4. Salisbury D, Ramsay M, Noakes K. Chapter 23: Mumps. Immunisation against infectious disease. updated 28 January 2013 ed. London: HMSO, 2013:255-76 (
  5. Salisbury D, Ramsay M, Noakes K. Chapter 28: Rubella. Immunisation against infectious disease. updated 28 January 2013 ed. London: HMSO, 2013:343-65 (
  6. Public Health England. Chapter 34: Varicella. Immunisation against infectious disease. 26 Jun 2019 ed. London: HMSO, 2019(
  7. Public Health England. Chapter 24: Pertussis. Immunisation against infectious disease. London: HMSO, 2016:1-26 (
  8. Mizushima N, Murakami Y. Deafness following mumps: the possible pathogenesis and incidence of deafness. Auris Nasus Larynx 1986;13 Suppl 1:S55-7  PMID: 3767776. (
  9. Yazigi A, De Pecoulas AE, Vauloup-Fellous C, Grangeot-Keros L, Ayoubi JM, Picone O. Fetal and neonatal abnormalities due to congenital rubella syndrome: a review of literature. The journal of maternal-fetal & neonatal medicine : the official journal of the European Association of Perinatal Medicine, the Federation of Asia and Oceania Perinatal Societies, the International Society of Perinatal Obstet 2016:1-5  PMID: 27002428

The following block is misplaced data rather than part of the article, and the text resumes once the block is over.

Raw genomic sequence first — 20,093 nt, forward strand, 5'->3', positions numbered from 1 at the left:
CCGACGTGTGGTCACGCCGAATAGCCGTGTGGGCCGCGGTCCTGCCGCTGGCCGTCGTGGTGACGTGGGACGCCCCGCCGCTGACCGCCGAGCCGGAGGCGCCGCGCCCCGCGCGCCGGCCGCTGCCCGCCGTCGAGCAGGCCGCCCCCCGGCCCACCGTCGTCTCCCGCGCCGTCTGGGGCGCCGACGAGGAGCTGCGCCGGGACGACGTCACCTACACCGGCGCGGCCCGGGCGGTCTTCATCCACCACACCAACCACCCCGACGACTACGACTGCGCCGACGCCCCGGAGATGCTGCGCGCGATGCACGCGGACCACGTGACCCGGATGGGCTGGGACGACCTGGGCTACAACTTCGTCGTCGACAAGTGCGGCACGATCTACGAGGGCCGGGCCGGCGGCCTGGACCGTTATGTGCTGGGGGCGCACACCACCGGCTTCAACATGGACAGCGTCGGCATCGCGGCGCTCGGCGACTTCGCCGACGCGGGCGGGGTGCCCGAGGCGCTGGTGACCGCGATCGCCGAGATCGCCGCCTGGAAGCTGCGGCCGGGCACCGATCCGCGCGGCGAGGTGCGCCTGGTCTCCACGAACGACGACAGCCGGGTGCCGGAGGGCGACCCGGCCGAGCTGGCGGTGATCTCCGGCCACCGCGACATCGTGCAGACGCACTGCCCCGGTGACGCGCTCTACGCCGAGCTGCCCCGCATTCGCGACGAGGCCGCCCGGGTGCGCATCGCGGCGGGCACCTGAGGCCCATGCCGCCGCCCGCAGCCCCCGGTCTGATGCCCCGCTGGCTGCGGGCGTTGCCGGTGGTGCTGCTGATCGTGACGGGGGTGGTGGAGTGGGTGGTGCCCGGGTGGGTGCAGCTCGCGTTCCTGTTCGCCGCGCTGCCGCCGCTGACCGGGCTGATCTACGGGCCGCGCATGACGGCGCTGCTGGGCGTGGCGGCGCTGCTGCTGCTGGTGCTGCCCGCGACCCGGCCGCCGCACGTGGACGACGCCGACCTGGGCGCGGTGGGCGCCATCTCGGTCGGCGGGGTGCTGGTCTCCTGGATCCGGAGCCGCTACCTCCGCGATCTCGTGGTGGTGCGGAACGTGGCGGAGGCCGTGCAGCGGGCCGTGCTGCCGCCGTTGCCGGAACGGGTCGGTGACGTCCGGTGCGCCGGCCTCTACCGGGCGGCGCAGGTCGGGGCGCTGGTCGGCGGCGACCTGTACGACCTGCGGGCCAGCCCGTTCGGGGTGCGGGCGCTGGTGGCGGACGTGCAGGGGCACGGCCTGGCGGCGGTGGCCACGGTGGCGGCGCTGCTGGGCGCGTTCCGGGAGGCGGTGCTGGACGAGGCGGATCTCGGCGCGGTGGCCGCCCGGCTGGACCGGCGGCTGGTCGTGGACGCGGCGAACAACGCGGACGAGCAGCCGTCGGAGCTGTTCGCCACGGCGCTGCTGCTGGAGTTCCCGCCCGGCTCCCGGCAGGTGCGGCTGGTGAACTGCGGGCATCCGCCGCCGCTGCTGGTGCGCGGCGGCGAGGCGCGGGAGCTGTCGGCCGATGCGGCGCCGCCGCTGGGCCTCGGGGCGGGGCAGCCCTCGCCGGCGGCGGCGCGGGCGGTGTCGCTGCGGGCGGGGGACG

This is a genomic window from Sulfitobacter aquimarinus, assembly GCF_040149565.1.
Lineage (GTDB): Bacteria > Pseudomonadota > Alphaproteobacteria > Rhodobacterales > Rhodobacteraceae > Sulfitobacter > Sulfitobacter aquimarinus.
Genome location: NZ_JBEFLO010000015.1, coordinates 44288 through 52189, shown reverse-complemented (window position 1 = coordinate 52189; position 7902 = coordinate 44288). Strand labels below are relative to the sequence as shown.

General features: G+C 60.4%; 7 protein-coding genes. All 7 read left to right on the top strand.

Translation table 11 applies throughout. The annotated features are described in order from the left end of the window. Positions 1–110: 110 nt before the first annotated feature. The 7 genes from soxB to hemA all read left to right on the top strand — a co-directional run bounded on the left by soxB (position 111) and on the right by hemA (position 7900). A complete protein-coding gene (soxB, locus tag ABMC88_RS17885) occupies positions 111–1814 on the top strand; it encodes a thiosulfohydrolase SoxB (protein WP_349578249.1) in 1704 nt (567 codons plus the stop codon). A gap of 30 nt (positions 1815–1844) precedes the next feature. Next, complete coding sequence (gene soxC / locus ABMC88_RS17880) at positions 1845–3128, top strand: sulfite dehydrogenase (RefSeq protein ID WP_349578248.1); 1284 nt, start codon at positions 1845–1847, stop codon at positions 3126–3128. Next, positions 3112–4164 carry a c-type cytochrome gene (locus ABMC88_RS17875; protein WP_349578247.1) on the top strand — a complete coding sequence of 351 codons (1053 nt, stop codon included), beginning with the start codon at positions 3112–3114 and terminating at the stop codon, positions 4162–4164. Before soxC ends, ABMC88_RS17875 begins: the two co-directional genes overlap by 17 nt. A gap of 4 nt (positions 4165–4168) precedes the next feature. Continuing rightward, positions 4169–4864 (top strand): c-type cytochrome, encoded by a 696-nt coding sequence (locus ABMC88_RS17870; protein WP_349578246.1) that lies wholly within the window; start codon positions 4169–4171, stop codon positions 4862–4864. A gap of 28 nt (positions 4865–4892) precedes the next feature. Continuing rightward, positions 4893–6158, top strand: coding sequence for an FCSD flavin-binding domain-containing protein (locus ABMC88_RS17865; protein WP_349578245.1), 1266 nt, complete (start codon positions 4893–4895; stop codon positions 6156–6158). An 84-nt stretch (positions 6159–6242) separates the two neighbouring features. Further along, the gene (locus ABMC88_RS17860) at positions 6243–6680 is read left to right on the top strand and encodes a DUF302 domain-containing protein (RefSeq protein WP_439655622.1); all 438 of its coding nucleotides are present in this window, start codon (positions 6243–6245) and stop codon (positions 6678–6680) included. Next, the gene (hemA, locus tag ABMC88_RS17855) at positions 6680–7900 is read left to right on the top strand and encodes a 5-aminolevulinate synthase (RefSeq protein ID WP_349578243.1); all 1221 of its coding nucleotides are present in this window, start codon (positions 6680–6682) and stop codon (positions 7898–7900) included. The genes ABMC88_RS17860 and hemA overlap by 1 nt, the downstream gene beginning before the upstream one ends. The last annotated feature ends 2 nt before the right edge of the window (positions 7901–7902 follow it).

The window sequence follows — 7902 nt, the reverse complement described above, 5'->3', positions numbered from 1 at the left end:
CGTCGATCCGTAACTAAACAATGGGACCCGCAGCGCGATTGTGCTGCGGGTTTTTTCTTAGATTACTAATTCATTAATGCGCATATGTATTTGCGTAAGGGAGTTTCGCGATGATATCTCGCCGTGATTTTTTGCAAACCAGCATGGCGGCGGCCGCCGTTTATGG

10. Hutton J. Does Rubella Cause Autism: A 2015 Reappraisal? Frontiers in human neuroscience 2016;10:25  PMID: 26869906.
  11. The Lancet. Zika virus: a new global threat for 2016. Lancet 2016;387(10014):96. (
  12. Soares de Araújo JS, Regis CT, Gomes RGS, Tavares TR, Santos CRd, Assunção PM, et al. Microcephaly in northeastern Brazil: a review of 16 208 births between 2012 and 2015. Bull World Health Organ 2016. (
  13. English PMB. Microcephaly in Brazil - not as clear cut as you might think. Peter English's random musings. London, 2016(
  14. English PMB. Pertussis vaccination - it's complicated. Peter English's random musings. Epsom, Surrey:, 2012(
  15. Jones J, Klein R, Popescu S, Rose K, Kretschmer M, Carrigan A, et al. Lack of Measles Transmission to Susceptible Contacts from a Health Care Worker with Probable Secondary Vaccine Failure — Maricopa County, Arizona, 2015. MMWR Morb Mortal Wkly Rep2015;64(30):832-833. (
  16. Hahne SJ, Nic Lochlainn LM, van Burgel ND, Kerkhof J, Sane J, Yap KB, et al. Measles Outbreak Among Previously Immunized Healthcare Workers, the Netherlands, 2014. J Infect Dis 2016;214(12):1980-1986  PMID: 27923955. (
  17. English PMB. How many people have to be immunised to provide herd immunity? Peter English's random musings (blog)2021; Updated 31 May 2021; Accessed: 2021 (31 May): (
  18. Bassani D. @DGBassani: New preprint (not peer reviewed) from China (data-driven model) finds that extending the vaccination program to children 3-17 years is the only way of reaching vaccine-induced herd immunity to original and currently circulating SARS-CoV-2 variants. Twitter thread 2021; Updated 23 Jul 2021; Accessed: 2021 (25 Jul): (